The relatively short par-four 5th is riddled with bunkers along its entire length. Cutting the right-to-left dogleg gives the longer hitters a chance to reach the green. The more prudent play is to take a long iron and avoid the beach. Hitting the approach off the fairway is a must as the diminutive green makes a difficult target, especially in windy conditions.
The 487m par-five 6th is named ‘Checkmate’. As you walk off the green the name will make sense. A zigzagging fairway, which narrows and widens periodically can be difficult to find with all the bunkers flanking it. More bunkers protect the green from those hoping to run their approach up on its narrow surface from front to back.
The stroke-17 par three which follows has a certain intimidation factor, similar to that of its creator back in his heyday. Water draws your eye toward the green with a massive bunker complex protecting it bailing out over the back.
The 8th, although short for a par four, is incredibly tight, even on a still day. When the wind is up the elusive fairway becomes a must-hit.
The stroke-one awaits in the form of a 398m uphill par four, and it is not just the length that will test you. While there is huge landing area for the drive, the fairway progressively narrows to the green, which is partially hidden by coastal bush and the entrance protected by bunkers left and right. A par here will make the halfway house all that more enjoyable.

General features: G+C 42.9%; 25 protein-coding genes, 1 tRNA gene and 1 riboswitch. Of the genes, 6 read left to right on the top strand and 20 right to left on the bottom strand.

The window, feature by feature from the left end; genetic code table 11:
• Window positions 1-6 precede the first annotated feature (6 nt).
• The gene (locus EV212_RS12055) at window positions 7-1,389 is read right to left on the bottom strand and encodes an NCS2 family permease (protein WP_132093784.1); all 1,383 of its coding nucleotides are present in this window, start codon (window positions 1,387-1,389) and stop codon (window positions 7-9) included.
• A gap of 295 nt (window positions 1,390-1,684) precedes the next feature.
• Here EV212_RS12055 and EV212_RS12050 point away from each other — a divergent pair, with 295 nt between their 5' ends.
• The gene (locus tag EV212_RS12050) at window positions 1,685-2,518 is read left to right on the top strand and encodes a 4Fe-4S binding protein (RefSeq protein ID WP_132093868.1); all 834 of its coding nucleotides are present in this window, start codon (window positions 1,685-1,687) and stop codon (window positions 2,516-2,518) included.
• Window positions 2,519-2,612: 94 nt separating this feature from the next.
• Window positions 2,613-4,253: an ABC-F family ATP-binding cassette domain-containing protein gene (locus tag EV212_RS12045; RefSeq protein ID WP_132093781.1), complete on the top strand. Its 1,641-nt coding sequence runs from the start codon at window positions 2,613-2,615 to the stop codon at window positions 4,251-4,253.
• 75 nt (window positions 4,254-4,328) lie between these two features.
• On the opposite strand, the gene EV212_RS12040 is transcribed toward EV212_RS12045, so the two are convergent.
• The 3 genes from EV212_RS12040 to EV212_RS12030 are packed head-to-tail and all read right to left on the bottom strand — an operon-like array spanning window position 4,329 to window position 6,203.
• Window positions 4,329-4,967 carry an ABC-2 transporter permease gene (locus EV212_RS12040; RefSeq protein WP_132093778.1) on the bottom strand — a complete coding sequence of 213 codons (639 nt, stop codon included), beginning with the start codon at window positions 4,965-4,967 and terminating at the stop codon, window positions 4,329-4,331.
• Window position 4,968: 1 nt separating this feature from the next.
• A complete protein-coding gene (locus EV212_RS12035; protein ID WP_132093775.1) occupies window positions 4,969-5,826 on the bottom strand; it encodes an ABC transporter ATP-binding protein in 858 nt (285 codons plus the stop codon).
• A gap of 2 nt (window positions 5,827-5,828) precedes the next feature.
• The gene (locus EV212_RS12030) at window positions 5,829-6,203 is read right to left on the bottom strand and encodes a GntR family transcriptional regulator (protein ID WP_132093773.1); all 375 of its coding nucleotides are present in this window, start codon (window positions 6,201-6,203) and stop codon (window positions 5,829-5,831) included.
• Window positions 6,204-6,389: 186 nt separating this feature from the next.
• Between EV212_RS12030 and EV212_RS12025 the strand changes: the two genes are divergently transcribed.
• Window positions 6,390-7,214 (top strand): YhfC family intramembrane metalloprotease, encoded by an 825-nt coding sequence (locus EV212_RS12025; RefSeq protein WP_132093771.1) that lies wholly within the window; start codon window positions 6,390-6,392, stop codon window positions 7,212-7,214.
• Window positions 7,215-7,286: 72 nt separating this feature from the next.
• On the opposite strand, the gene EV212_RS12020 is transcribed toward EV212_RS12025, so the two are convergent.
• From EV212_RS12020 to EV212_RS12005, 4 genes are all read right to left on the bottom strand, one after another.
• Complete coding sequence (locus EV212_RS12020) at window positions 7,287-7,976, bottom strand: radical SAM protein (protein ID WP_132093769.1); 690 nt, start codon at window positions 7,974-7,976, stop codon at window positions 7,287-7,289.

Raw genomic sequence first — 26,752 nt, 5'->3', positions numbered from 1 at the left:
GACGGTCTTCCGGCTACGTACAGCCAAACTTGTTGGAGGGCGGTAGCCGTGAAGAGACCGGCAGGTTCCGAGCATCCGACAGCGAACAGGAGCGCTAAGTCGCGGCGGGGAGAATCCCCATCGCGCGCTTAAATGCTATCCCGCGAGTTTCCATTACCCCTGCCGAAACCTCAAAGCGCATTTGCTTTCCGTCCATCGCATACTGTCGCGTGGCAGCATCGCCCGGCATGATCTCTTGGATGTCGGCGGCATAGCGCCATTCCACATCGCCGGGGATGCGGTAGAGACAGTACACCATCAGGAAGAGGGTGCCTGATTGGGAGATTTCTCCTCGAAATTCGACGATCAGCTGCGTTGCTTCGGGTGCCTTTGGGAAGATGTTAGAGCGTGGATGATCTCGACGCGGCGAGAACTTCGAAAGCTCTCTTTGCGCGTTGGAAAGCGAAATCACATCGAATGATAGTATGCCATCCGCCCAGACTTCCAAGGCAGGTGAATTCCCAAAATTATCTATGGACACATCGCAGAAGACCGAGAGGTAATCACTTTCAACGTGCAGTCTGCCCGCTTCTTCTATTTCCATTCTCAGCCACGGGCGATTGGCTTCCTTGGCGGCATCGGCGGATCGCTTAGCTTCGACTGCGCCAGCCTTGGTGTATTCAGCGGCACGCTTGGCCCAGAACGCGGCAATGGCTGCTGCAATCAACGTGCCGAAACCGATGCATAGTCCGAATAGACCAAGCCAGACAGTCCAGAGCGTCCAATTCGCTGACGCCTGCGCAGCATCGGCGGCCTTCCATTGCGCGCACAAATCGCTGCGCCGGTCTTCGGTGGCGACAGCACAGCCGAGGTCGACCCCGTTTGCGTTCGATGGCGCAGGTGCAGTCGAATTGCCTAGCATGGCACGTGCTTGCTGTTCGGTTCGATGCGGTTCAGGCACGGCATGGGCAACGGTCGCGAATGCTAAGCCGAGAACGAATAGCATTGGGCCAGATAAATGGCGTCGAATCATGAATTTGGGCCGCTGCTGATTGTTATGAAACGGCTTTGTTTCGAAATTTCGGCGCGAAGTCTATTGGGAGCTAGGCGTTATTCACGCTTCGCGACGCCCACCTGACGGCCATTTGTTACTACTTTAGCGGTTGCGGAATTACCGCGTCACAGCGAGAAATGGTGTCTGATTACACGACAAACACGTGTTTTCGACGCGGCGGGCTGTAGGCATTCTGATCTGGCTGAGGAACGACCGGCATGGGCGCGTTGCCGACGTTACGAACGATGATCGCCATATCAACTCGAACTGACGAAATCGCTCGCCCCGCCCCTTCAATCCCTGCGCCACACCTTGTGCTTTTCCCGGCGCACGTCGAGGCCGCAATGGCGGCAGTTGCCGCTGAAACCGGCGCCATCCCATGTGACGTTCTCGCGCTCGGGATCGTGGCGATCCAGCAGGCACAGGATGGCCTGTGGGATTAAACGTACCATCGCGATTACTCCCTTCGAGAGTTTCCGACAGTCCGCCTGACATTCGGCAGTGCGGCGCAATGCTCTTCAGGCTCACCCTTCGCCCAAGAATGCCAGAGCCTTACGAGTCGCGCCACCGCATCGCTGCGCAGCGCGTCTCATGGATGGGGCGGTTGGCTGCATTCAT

The 10th slings from right to left and is not long at 321m; but its stroke rating of 10 shows that it is not straightforward. Staying on the left side of the fairway leaves a shorter approach to the relatively small green. Push your drive to the wider part of the fairway and the approach is lengthened.
‘Eish’ is what awaits you at the par four 11th. Big dunes on either side of the fairway and a hollow left of the large green, means the ball must be kept on the straight and narrow. The ‘Eish’ does not refer to the difficulty of the hole but rather the exclamation as you spot the green and surrounding views from the fairway on your approach.
The short par-four 12th is clever by design, with the green neatly placed between bunkers front and back in what looks like a confined space, but it’s more an optical illusion then anything else. Finding the fairway and trusting the distance is key on this hole. The 13th is a classic Nicklaus hole, screaming risk and reward. Wedged between a coastal thicket on the right and water all the way down the left flank, birdie or bogey is on the card.